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Estimating quadratic variation using realized variance

  • Ole E. Barndorff-Nielsen

    (The Centre for Mathematical Physics and Stochastics (MaPhySto), University of Aarhus, Ny Munkegade, DK-8000 Aarhus C, Denmark)

  • Neil Shephard

    (Nuffield College, University of Oxford, Oxford OX1 1NF, UK)

This paper looks at some recent work on estimating quadratic variation using realized variance (RV)-that is, sums of M squared returns. This econometrics has been motivated by the advent of the common availability of high-frequency financial return data. When the underlying process is a semimartingale we recall the fundamental result that RV is a consistent (as M → ∞) estimator of quadratic variation (QV). We express concern that without additional assumptions it seems difficult to give any measure of uncertainty of the RV in this context. The position dramatically changes when we work with a rather general SV model-which is a special case of the semimartingale model. Then QV is integrated variance and we can derive the asymptotic distribution of the RV and its rate of convergence. These results do not require us to specify a model for either the drift or volatility functions, although we have to impose some weak regularity assumptions. We illustrate the use of the limit theory on some exchange rate data and some stock data. We show that even with large values of M the RV is sometimes a quite noisy estimator of integrated variance. Copyright © 2002 John Wiley & Sons, Ltd.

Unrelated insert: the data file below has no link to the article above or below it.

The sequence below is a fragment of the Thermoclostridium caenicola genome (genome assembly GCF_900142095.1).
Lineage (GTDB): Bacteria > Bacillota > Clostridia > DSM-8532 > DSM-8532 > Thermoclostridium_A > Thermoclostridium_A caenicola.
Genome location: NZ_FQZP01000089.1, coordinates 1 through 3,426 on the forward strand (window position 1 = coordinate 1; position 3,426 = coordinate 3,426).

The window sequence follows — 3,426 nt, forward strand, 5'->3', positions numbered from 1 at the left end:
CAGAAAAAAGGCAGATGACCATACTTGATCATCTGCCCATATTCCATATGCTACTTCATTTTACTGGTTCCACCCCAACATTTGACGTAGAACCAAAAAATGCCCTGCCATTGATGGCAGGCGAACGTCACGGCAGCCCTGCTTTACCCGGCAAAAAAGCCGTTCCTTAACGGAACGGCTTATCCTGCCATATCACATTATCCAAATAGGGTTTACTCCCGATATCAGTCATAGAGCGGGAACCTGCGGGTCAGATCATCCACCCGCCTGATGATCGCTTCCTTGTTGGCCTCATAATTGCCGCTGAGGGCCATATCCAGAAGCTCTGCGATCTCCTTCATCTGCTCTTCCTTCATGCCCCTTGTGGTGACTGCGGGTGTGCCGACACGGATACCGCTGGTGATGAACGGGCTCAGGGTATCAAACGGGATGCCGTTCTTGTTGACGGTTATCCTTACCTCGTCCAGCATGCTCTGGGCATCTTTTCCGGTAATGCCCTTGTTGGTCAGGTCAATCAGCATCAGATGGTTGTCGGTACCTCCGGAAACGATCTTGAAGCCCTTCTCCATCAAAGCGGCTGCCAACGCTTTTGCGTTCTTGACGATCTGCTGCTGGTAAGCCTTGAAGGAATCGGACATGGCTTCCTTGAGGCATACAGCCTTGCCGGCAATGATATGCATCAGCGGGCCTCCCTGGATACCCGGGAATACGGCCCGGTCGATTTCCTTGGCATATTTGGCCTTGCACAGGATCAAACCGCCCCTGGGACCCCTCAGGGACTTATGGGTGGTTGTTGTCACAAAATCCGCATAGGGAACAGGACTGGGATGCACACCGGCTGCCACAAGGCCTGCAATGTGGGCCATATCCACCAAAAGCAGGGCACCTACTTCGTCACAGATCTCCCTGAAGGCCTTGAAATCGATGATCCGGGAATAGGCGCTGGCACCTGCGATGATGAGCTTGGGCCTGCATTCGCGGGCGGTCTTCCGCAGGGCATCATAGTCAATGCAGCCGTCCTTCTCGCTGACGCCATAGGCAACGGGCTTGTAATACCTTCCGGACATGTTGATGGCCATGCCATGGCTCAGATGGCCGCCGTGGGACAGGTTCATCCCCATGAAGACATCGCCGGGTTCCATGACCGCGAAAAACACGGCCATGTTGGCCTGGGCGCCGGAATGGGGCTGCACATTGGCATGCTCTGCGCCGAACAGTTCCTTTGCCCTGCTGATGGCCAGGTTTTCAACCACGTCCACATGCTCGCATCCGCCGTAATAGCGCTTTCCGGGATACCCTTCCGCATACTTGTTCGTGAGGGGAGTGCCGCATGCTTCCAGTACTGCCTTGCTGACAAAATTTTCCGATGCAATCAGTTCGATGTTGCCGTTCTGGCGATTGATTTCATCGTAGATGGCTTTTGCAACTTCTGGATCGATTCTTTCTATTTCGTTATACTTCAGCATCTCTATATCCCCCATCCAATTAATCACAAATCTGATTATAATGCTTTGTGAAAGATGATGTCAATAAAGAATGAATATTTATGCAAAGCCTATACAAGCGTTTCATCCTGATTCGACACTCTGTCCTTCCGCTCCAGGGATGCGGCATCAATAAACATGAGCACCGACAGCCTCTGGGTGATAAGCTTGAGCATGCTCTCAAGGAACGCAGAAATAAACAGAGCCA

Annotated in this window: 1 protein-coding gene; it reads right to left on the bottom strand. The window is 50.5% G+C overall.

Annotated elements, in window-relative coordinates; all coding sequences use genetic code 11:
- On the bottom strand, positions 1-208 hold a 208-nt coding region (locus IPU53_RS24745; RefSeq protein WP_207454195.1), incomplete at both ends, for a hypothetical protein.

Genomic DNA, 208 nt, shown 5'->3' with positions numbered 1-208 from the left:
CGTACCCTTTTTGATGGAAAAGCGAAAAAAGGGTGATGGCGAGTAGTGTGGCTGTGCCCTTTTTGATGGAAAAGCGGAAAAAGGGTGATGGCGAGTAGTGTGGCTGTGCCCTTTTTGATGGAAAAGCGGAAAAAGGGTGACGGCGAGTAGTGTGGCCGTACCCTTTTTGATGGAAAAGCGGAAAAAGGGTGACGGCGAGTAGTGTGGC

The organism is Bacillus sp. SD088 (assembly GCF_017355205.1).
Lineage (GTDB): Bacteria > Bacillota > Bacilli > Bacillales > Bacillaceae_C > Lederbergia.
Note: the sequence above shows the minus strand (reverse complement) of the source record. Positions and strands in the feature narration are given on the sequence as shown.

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Article provided by John Wiley & Sons, Ltd. in its journal Journal of Applied Econometrics.

Volume (Year): 17 (2002)
Issue (Month): 5 ()
Pages: 457-477

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Handle: RePEc:jae:japmet:v:17:y:2002:i:5:p:457-477
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  1. Ole E. Barndorff-Nielsen & Shephard, 2002. "Econometric analysis of realized volatility and its use in estimating stochastic volatility models," Journal of the Royal Statistical Society Series B, Royal Statistical Society, vol. 64(2), pages 253-280.
  2. Schwert, G William, 1989. " Why Does Stock Market Volatility Change over Time?," Journal of Finance, American Finance Association, vol. 44(5), pages 1115-53, December.
  3. James M. Poterba & Lawrence H. Summers, 1984. "The Persistence of Volatility and Stock Market Fluctuations," Working papers 353, Massachusetts Institute of Technology (MIT), Department of Economics.
  4. Hull, John C & White, Alan D, 1987. " The Pricing of Options on Assets with Stochastic Volatilities," Journal of Finance, American Finance Association, vol. 42(2), pages 281-300, June.
  5. Fabienne Comte & Eric Renault, 1998. "Long memory in continuous-time stochastic volatility models," Mathematical Finance, Wiley Blackwell, vol. 8(4), pages 291-323.
  6. GHYSELS, Eric & HARVEY, Andrew & RENAULT, Eric, 1995. "Stochastic Volatility," CORE Discussion Papers 1995069, Université catholique de Louvain, Center for Operations Research and Econometrics (CORE).